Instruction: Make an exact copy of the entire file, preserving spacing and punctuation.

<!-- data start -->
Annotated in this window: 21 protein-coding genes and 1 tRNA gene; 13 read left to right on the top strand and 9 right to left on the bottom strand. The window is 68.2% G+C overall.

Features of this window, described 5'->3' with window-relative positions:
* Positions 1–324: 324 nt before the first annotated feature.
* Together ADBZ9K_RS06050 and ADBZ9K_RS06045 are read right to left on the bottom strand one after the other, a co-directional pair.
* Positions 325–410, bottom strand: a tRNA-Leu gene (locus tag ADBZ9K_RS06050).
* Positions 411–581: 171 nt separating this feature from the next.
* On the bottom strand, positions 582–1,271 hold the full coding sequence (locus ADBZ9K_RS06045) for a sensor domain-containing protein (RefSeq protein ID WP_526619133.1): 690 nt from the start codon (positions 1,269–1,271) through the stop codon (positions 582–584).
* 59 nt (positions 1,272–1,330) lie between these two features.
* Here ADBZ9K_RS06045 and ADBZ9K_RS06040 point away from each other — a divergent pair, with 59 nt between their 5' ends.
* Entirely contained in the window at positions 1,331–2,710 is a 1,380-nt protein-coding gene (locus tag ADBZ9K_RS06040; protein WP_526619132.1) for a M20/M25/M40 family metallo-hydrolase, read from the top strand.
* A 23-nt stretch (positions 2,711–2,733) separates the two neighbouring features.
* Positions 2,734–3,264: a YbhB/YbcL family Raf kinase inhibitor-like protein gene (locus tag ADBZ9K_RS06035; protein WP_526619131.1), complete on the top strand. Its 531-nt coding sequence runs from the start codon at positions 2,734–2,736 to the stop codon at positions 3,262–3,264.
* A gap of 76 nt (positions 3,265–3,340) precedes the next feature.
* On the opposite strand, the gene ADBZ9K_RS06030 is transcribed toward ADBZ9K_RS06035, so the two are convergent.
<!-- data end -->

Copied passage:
Annotated in this window: 21 protein-coding genes and 1 tRNA gene; 13 read left to right on the top strand and 9 right to left on the bottom strand. The window is 68.2% G+C overall.

Features of this window, described 5'->3' with window-relative positions:
* Positions 1–324: 324 nt before the first annotated feature.
* Together ADBZ9K_RS06050 and ADBZ9K_RS06045 are read right to left on the bottom strand one after the other, a co-directional pair.
* Positions 325–410, bottom strand: a tRNA-Leu gene (locus tag ADBZ9K_RS06050).
* Positions 411–581: 171 nt separating this feature from the next.
* On the bottom strand, positions 582–1,271 hold the full coding sequence (locus ADBZ9K_RS06045) for a sensor domain-containing protein (RefSeq protein ID WP_526619133.1): 690 nt from the start codon (positions 1,269–1,271) through the stop codon (positions 582–584).
* 59 nt (positions 1,272–1,330) lie between these two features.
* Here ADBZ9K_RS06045 and ADBZ9K_RS06040 point away from each other — a divergent pair, with 59 nt between their 5' ends.
* Entirely contained in the window at positions 1,331–2,710 is a 1,380-nt protein-coding gene (locus tag ADBZ9K_RS06040; protein WP_526619132.1) for a M20/M25/M40 family metallo-hydrolase, read from the top strand.
* A 23-nt stretch (positions 2,711–2,733) separates the two neighbouring features.
* Positions 2,734–3,264: a YbhB/YbcL family Raf kinase inhibitor-like protein gene (locus tag ADBZ9K_RS06035; protein WP_526619131.1), complete on the top strand. Its 531-nt coding sequence runs from the start codon at positions 2,734–2,736 to the stop codon at positions 3,262–3,264.
* A gap of 76 nt (positions 3,265–3,340) precedes the next feature.
* On the opposite strand, the gene ADBZ9K_RS06030 is transcribed toward ADBZ9K_RS06035, so the two are convergent.